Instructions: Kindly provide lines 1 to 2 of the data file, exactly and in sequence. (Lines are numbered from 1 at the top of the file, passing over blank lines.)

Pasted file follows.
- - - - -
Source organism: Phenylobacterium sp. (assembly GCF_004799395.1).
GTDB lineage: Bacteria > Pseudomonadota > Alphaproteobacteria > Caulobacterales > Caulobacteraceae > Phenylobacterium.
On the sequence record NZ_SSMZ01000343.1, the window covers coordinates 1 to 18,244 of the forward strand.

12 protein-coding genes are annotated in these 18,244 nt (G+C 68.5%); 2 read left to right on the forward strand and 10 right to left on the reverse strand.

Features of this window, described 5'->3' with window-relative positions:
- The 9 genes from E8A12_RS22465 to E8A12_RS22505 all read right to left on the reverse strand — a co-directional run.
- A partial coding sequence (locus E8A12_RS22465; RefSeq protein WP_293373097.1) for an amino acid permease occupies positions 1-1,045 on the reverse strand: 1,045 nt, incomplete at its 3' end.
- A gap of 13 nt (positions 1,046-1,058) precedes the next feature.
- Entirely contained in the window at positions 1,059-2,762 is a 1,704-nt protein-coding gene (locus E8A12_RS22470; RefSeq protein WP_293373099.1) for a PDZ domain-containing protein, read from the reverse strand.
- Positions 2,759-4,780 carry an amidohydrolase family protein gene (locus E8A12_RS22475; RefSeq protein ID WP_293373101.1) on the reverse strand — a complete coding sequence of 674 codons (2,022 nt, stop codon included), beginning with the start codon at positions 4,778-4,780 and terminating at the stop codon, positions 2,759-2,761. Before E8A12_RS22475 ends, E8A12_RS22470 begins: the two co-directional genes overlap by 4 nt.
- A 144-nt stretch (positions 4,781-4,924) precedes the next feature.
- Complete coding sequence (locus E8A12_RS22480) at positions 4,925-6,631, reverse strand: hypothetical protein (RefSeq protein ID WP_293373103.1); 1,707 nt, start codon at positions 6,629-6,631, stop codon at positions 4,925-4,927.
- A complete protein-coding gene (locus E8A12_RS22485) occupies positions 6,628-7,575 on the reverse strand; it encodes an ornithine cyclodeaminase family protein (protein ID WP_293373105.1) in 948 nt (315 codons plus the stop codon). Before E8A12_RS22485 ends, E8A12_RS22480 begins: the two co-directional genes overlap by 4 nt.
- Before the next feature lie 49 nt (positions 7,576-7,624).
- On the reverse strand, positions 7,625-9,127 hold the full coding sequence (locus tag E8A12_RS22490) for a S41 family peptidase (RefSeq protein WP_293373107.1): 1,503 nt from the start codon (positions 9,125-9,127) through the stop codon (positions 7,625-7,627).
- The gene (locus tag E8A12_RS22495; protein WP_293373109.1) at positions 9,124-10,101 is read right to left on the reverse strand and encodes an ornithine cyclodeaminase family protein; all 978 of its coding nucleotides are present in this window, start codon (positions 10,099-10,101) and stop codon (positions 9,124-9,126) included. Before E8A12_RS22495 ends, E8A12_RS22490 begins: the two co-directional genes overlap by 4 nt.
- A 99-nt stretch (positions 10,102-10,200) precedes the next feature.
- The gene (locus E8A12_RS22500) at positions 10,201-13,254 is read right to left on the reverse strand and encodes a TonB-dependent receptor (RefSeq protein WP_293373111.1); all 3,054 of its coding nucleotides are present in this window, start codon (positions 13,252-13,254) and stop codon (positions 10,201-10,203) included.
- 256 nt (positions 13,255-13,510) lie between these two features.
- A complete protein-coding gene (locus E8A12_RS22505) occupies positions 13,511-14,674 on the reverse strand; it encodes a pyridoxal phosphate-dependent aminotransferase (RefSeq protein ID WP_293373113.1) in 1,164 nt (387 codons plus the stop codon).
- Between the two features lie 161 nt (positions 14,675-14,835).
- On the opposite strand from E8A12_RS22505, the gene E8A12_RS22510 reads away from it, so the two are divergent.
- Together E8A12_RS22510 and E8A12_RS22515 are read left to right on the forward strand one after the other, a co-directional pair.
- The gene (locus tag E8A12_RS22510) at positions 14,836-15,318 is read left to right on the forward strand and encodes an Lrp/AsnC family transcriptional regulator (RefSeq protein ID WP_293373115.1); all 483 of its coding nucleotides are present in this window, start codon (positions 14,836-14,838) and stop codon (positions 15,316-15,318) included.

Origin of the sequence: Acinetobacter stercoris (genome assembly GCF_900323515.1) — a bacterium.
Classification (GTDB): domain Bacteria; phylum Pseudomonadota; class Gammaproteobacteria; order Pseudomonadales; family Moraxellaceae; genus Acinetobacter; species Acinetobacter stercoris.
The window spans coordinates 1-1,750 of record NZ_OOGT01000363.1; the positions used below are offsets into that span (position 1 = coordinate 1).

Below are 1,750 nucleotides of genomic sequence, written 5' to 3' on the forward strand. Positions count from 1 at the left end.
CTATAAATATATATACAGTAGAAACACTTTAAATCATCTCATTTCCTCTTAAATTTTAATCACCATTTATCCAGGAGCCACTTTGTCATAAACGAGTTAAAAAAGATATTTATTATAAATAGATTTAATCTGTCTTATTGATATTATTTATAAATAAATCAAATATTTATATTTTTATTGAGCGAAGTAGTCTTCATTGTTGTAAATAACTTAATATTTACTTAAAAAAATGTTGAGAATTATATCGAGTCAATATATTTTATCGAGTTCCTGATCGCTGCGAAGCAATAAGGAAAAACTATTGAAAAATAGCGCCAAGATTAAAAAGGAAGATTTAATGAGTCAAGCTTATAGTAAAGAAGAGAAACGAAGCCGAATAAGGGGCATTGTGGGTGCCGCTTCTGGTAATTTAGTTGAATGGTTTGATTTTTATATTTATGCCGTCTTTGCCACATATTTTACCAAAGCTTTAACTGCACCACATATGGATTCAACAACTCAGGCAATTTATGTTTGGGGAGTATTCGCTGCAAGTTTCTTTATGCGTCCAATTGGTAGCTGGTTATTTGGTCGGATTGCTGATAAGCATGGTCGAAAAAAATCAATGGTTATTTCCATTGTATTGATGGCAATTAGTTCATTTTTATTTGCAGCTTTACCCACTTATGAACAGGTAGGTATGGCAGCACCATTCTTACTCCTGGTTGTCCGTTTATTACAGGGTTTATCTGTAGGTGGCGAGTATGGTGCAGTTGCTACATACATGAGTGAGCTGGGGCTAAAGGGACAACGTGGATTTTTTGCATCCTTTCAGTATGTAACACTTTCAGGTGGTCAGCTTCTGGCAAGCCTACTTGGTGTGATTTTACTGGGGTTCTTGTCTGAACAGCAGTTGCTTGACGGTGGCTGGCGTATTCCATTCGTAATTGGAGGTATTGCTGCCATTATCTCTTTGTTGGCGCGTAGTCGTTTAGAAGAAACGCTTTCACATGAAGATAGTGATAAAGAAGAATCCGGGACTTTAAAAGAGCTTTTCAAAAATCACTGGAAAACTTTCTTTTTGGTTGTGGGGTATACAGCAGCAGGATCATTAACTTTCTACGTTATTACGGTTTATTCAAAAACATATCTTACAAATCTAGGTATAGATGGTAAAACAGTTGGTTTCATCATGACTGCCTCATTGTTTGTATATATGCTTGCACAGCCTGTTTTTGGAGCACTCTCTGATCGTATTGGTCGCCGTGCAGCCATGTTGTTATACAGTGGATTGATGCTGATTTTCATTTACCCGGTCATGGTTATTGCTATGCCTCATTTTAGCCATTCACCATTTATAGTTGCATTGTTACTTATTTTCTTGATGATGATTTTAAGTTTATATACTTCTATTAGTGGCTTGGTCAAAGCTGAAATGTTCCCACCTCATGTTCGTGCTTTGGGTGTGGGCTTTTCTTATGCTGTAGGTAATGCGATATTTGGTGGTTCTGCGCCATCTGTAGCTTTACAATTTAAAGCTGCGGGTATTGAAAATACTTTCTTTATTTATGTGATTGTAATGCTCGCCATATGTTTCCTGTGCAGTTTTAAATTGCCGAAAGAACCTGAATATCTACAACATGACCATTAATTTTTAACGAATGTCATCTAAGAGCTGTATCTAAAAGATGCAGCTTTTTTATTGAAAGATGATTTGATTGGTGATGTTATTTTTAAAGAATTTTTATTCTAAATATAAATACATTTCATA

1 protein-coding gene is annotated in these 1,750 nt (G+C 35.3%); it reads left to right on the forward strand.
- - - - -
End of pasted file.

Source organism: Phenylobacterium sp. (assembly GCF_004799395.1).
GTDB lineage: Bacteria > Pseudomonadota > Alphaproteobacteria > Caulobacterales > Caulobacteraceae > Phenylobacterium.